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Luckily, Kuru Toga’s are cheap and you have a lot of colors and models to choose from.  So, if you want to express yourself, the aesthetics are there. Of course, it isn’t pocket safe, so you won’t be carrying it around easily.

Despite all of these problems, I do think anyone should try out the Kuru Toga.  If lead beveling is a problem for you, this could be your solution.

Pros: Nice grip for a hard plastic molding, unique engine, wide variety of colors and models

Cons: spongy writing, wobbly erasing, weak pocket clip

Writing Experience: Good (the grip is the strength, the sponginess is the weakness)

Quality: OK+ (there are far poorer pencils in terms of quality, but it is definitely in the lower half)

Features: Good (none of the features are really anything to write home about, with the exception of the engine, which gives it a bump)

Price: Cheap (Basic model clocks in at around 5-6 USD at big box stores with lead and extra erasers, other models more expensive [8-16 USD].  It is an affordable line.)

It isn’t Top Ten material, but it certainly deserves a place in the honorable mentions.  It is most similar to the Zebra Delguard, which also gets an honorable mention.  Their mechanics (moving tip mechanism) is similar, but the Delguard moves the lead sleeve to reduce lead breakage, not prevent lead beveling.

What follows is my updated Top Ten as of November 1 2015, and my Honorable Mentions.  I plan to do some more reviews in the coming months, as well as a video of my collection and a semi-finalized video run-down of my Top Ten and Honorable Mentions!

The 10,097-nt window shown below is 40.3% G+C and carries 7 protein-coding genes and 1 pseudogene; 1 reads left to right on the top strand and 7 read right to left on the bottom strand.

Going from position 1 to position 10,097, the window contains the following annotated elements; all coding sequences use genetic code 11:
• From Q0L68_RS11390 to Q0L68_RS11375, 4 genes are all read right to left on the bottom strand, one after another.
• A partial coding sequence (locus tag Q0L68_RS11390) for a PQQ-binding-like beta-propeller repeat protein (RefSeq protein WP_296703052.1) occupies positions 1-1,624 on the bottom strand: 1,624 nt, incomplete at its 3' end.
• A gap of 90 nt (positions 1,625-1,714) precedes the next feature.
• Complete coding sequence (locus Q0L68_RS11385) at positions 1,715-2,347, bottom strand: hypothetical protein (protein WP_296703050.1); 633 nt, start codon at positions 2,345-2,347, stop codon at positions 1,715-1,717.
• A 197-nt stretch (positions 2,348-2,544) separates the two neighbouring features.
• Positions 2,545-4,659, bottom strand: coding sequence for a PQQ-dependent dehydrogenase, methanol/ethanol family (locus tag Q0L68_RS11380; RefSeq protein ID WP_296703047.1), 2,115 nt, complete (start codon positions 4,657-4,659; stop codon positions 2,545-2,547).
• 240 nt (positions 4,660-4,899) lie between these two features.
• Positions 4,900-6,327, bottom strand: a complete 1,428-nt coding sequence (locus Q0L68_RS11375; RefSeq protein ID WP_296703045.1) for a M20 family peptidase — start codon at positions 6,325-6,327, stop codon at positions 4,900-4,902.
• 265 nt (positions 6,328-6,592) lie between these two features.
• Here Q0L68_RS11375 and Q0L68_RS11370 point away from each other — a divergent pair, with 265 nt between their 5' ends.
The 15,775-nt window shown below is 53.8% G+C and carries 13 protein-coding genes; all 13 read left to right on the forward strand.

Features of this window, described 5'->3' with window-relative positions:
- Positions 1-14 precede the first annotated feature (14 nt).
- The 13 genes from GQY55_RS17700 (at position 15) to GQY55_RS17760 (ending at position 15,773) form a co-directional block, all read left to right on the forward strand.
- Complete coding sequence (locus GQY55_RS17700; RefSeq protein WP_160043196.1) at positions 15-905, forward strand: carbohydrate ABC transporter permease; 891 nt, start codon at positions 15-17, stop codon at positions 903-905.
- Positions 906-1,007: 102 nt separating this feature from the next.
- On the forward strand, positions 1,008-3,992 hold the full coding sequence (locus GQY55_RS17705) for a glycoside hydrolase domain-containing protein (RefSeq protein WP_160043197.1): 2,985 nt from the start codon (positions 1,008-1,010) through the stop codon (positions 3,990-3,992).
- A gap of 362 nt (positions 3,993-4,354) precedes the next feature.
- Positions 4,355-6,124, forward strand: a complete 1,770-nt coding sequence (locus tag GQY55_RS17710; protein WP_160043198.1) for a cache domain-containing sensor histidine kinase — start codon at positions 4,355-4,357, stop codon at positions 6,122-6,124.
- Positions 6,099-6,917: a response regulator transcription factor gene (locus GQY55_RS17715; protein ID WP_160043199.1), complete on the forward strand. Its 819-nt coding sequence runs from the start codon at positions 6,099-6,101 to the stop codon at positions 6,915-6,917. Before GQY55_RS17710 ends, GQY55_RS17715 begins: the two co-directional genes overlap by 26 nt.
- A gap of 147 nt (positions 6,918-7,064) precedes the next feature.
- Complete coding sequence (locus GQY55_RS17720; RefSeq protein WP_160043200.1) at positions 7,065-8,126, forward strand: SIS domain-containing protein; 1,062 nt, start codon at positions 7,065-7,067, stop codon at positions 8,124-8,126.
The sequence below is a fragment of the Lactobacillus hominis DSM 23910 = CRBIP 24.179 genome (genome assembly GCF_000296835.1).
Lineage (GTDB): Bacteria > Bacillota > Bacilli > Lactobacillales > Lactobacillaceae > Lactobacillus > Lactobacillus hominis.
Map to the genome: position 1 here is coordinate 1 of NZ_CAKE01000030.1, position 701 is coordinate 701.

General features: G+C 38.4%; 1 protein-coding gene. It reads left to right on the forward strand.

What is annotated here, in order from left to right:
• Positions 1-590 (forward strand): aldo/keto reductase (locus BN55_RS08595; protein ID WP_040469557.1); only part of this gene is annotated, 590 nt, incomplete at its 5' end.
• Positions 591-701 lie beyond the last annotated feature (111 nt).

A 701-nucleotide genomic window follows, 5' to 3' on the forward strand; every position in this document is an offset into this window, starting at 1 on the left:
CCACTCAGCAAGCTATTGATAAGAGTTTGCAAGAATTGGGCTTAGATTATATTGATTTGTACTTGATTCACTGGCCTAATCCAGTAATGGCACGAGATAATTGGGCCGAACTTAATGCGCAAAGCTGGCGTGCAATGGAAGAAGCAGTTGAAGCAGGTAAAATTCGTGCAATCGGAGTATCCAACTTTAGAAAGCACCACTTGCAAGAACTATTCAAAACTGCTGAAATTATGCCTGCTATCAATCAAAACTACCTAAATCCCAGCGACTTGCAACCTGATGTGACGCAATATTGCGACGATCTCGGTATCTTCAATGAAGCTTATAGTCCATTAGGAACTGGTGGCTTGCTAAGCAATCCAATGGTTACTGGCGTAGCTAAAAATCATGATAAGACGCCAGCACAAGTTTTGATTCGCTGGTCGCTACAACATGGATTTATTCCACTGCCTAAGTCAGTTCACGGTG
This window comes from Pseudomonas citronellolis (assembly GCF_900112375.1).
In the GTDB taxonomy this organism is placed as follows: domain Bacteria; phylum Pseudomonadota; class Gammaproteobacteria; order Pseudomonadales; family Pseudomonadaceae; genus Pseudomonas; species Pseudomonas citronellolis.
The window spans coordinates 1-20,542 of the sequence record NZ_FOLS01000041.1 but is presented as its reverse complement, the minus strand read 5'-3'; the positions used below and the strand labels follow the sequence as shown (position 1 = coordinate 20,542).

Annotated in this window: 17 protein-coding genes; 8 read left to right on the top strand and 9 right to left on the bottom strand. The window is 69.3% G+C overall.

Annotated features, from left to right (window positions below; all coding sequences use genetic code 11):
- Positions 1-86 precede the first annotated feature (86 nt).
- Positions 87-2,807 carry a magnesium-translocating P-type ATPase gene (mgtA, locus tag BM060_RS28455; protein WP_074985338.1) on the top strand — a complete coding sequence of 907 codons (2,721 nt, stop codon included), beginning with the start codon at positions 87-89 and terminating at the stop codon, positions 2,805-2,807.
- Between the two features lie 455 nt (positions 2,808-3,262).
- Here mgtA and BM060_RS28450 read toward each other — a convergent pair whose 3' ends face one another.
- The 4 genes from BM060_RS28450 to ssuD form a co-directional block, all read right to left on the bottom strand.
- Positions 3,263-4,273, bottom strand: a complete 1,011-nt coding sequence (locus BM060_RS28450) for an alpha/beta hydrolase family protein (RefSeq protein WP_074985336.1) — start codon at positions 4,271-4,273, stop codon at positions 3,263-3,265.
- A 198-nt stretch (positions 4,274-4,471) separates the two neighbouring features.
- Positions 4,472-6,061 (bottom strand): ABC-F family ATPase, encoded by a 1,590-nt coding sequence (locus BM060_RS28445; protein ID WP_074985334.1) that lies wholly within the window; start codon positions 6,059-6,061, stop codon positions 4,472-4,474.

I haven’t done a lot of gaming lately, explaining it’s absence on the blog, but I write about what I’m interested in!

The Top Ten:

1) Rotring 600

Writing Experience: Great, Quality: Superb, Features: OK+, Price: Moderate-Expensive

2) Rotring 800

Writing Experience: Great, Quality: Great, Features: Great, Price: Luxury

3) Rotring Rapid Pro

Writing Experience: Great, Quality: Superb, Features: Good+, Price: Expensive

 4) TWSBI Precision

Writing Experience: Great, Quality: Great, Features: Great, Price: Moderate

5) Pentel Sharp Kerry

Writing Experience: Great, Quality: Great, Features: Great, Price: Moderate

6) Lamy 2000

Writing Experience: Great, Quality: Great, Features: OK, Price: Expensive/Luxury

7) Pilot S20

Writing Experience: Great, Quality: Great, Features: Good, Price: Expensive

8) Pentel Sharp P20X

Writing Experience: Great, Quality: Good, Features: OK, Price: Cheap

9) Pentel Twist Erase GT

Writing Experience: Great, Quality: Good, Features: Great, Price: Cheap

10) Lamy Safari

Writing Experience: Great, Quality: Good+, Features: OK+, Price: Moderate

Honorable mentions (in alphabetical order):

Alvin Draft/Matic, Parker Jotter, Pentel Energize Deluxe, Pentel Quicker Clicker (vintage),  Pilot RexGripStaedtler Mars micro 775Tombow Zoom 505shUni Kuru Toga, Uni Shift Pipe-lockZebra Delguard

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One thought on “Uni Kuru Toga (Basic) Review

  1. Pingback: Uni Kuru Toga Pipe Slide Mechanical Pencil Video Review | Tactical Thinking